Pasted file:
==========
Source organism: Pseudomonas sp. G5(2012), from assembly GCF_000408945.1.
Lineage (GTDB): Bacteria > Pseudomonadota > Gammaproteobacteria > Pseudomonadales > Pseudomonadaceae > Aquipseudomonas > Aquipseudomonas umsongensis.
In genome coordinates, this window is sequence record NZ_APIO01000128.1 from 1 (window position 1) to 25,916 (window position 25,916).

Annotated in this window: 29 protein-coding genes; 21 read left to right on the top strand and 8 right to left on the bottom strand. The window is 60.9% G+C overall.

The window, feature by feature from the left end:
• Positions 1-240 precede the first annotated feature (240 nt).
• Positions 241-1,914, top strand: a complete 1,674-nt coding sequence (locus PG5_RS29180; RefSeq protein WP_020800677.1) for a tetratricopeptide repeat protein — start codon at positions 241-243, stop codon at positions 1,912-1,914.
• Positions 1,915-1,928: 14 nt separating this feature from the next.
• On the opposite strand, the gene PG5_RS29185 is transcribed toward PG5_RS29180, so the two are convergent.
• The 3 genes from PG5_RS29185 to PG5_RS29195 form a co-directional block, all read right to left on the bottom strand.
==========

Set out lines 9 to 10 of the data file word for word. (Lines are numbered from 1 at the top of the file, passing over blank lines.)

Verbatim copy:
• On the opposite strand, the gene PG5_RS29185 is transcribed toward PG5_RS29180, so the two are convergent.
• The 3 genes from PG5_RS29185 to PG5_RS29195 form a co-directional block, all read right to left on the bottom strand.